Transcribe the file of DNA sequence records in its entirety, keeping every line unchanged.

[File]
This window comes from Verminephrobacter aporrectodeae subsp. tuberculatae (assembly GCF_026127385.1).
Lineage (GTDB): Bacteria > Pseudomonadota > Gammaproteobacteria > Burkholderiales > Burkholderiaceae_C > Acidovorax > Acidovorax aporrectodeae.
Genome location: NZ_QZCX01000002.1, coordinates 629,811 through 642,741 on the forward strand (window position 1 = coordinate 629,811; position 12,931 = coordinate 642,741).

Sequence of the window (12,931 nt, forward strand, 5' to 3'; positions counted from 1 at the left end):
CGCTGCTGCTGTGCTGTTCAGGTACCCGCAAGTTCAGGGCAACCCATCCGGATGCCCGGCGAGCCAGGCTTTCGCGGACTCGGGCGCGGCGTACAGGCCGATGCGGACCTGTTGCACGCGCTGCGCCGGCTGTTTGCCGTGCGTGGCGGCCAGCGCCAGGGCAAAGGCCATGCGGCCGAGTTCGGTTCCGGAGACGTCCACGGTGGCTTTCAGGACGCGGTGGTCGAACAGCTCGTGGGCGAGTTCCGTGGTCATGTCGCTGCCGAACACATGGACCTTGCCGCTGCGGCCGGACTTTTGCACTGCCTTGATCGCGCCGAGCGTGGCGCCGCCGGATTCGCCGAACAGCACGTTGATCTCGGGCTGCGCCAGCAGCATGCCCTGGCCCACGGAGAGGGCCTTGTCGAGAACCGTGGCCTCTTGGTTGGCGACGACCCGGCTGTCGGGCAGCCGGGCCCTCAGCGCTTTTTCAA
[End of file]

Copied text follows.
This window comes from Verminephrobacter aporrectodeae subsp. tuberculatae (assembly GCF_026127385.1).
Lineage (GTDB): Bacteria > Pseudomonadota > Gammaproteobacteria > Burkholderiales > Burkholderiaceae_C > Acidovorax > Acidovorax aporrectodeae.
Genome location: NZ_QZCX01000002.1, coordinates 629,811 through 642,741 on the forward strand (window position 1 = coordinate 629,811; position 12,931 = coordinate 642,741).

Sequence of the window (12,931 nt, forward strand, 5' to 3'; positions counted from 1 at the left end):
CGCTGCTGCTGTGCTGTTCAGGTACCCGCAAGTTCAGGGCAACCCATCCGGATGCCCGGCGAGCCAGGCTTTCGCGGACTCGGGCGCGGCGTACAGGCCGATGCGGACCTGTTGCACGCGCTGCGCCGGCTGTTTGCCGTGCGTGGCGGCCAGCGCCAGGGCAAAGGCCATGCGGCCGAGTTCGGTTCCGGAGACGTCCACGGTGGCTTTCAGGACGCGGTGGTCGAACAGCTCGTGGGCGAGTTCCGTGGTCATGTCGCTGCCGAACACATGGACCTTGCCGCTGCGGCCGGACTTTTGCACTGCCTTGATCGCGCCGAGCGTGGCGCCGCCGGATTCGCCGAACAGCACGTTGATCTCGGGCTGCGCCAGCAGCATGCCCTGGCCCACGGAGAGGGCCTTGTCGAGAACCGTGGCCTCTTGGTTGGCGACGACCCGGCTGTCGGGCAGCCGGGCCCTCAGCGCTTTTTCAA